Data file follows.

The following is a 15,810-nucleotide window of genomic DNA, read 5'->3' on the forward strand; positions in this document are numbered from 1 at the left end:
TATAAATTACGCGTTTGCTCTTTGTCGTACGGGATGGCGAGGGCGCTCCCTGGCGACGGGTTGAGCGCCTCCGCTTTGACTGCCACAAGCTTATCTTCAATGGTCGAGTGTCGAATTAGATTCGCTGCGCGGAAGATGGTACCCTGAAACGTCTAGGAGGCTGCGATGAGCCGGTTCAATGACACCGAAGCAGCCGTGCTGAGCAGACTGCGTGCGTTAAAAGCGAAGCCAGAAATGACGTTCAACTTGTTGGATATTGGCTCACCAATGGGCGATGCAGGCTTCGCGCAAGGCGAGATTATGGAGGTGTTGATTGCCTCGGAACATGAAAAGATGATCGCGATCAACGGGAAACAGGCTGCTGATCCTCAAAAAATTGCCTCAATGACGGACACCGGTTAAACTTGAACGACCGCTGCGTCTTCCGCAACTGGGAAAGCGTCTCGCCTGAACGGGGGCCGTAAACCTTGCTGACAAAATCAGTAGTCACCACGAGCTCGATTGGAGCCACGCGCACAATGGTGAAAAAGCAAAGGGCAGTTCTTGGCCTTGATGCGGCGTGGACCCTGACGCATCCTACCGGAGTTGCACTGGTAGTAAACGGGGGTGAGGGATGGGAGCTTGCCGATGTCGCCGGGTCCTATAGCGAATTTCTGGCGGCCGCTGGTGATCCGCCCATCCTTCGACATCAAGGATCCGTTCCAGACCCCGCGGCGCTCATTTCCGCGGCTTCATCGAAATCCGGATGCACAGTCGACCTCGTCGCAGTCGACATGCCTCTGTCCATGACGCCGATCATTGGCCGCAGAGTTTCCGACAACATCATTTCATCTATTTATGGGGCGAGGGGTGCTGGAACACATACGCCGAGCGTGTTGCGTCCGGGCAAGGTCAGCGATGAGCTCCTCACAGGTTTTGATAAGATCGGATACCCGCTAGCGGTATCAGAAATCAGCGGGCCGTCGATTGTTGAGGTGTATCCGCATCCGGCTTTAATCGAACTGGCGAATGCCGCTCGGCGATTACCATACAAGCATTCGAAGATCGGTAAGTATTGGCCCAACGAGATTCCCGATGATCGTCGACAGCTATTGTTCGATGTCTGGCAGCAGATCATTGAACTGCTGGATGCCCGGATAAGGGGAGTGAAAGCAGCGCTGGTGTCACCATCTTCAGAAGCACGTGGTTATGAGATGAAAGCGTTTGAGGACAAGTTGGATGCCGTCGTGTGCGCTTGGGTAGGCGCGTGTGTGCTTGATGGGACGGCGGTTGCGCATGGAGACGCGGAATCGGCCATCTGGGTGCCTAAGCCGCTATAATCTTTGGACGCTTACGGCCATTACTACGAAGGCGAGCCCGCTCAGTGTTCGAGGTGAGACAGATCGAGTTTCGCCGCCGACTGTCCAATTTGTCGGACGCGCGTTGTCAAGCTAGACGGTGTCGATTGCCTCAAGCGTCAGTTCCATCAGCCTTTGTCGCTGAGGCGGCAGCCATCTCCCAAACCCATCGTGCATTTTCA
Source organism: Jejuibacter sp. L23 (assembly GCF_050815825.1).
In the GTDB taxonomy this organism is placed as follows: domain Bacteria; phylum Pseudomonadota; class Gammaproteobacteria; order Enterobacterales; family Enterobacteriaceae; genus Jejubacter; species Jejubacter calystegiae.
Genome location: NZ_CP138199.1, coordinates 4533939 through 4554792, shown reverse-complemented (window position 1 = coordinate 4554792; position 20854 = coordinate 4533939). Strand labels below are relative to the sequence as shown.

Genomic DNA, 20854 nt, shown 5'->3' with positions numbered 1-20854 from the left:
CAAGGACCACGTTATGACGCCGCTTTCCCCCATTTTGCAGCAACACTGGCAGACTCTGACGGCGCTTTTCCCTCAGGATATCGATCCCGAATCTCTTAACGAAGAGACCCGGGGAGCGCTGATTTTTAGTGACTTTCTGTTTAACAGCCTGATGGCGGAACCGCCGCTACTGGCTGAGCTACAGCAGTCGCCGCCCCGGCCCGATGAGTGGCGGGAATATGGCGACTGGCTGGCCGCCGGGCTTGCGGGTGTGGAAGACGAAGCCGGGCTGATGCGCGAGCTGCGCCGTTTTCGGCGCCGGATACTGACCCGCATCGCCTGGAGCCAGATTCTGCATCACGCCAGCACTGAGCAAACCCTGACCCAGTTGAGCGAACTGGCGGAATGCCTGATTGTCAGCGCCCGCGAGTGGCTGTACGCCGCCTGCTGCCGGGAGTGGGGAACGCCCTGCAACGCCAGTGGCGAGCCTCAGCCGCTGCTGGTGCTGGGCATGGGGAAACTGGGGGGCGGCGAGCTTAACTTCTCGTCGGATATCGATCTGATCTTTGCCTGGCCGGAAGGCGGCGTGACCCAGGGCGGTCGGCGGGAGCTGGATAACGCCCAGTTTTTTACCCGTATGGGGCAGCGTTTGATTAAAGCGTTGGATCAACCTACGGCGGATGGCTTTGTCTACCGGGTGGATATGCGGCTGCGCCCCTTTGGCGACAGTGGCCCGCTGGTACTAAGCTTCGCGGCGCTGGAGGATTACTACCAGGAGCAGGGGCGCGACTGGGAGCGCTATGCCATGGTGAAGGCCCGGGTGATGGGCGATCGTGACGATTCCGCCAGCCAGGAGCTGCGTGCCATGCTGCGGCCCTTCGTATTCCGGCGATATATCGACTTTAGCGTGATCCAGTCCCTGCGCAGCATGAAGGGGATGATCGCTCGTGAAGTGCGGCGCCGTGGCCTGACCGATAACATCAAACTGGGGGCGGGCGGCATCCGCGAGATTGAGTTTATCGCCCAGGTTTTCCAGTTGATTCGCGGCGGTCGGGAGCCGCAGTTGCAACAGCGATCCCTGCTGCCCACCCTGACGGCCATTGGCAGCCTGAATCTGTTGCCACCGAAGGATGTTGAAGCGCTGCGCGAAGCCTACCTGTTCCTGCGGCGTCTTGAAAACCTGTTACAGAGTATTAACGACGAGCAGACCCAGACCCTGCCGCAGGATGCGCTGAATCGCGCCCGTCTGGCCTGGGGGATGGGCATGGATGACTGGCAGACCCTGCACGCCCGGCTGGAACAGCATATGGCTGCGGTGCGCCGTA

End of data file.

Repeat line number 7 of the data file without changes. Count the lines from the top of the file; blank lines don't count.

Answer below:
CAAGGACCACGTTATGACGCCGCTTTCCCCCATTTTGCAGCAACACTGGCAGACTCTGACGGCGCTTTTCCCTCAGGATATCGATCCCGAATCTCTTAACGAAGAGACCCGGGGAGCGCTGATTTTTAGTGACTTTCTGTTTAACAGCCTGATGGCGGAACCGCCGCTACTGGCTGAGCTACAGCAGTCGCCGCCCCGGCCCGATGAGTGGCGGGAATATGGCGACTGGCTGGCCGCCGGGCTTGCGGGTGTGGAAGACGAAGCCGGGCTGATGCGCGAGCTGCGCCGTTTTCGGCGCCGGATACTGACCCGCATCGCCTGGAGCCAGATTCTGCATCACGCCAGCACTGAGCAAACCCTGACCCAGTTGAGCGAACTGGCGGAATGCCTGATTGTCAGCGCCCGCGAGTGGCTGTACGCCGCCTGCTGCCGGGAGTGGGGAACGCCCTGCAACGCCAGTGGCGAGCCTCAGCCGCTGCTGGTGCTGGGCATGGGGAAACTGGGGGGCGGCGAGCTTAACTTCTCGTCGGATATCGATCTGATCTTTGCCTGGCCGGAAGGCGGCGTGACCCAGGGCGGTCGGCGGGAGCTGGATAACGCCCAGTTTTTTACCCGTATGGGGCAGCGTTTGATTAAAGCGTTGGATCAACCTACGGCGGATGGCTTTGTCTACCGGGTGGATATGCGGCTGCGCCCCTTTGGCGACAGTGGCCCGCTGGTACTAAGCTTCGCGGCGCTGGAGGATTACTACCAGGAGCAGGGGCGCGACTGGGAGCGCTATGCCATGGTGAAGGCCCGGGTGATGGGCGATCGTGACGATTCCGCCAGCCAGGAGCTGCGTGCCATGCTGCGGCCCTTCGTATTCCGGCGATATATCGACTTTAGCGTGATCCAGTCCCTGCGCAGCATGAAGGGGATGATCGCTCGTGAAGTGCGGCGCCGTGGCCTGACCGATAACATCAAACTGGGGGCGGGCGGCATCCGCGAGATTGAGTTTATCGCCCAGGTTTTCCAGTTGATTCGCGGCGGTCGGGAGCCGCAGTTGCAACAGCGATCCCTGCTGCCCACCCTGACGGCCATTGGCAGCCTGAATCTGTTGCCACCGAAGGATGTTGAAGCGCTGCGCGAAGCCTACCTGTTCCTGCGGCGTCTTGAAAACCTGTTACAGAGTATTAACGACGAGCAGACCCAGACCCTGCCGCAGGATGCGCTGAATCGCGCCCGTCTGGCCTGGGGGATGGGCATGGATGACTGGCAGACCCTGCACGCCCGGCTGGAACAGCATATGGCTGCGGTGCGCCGTA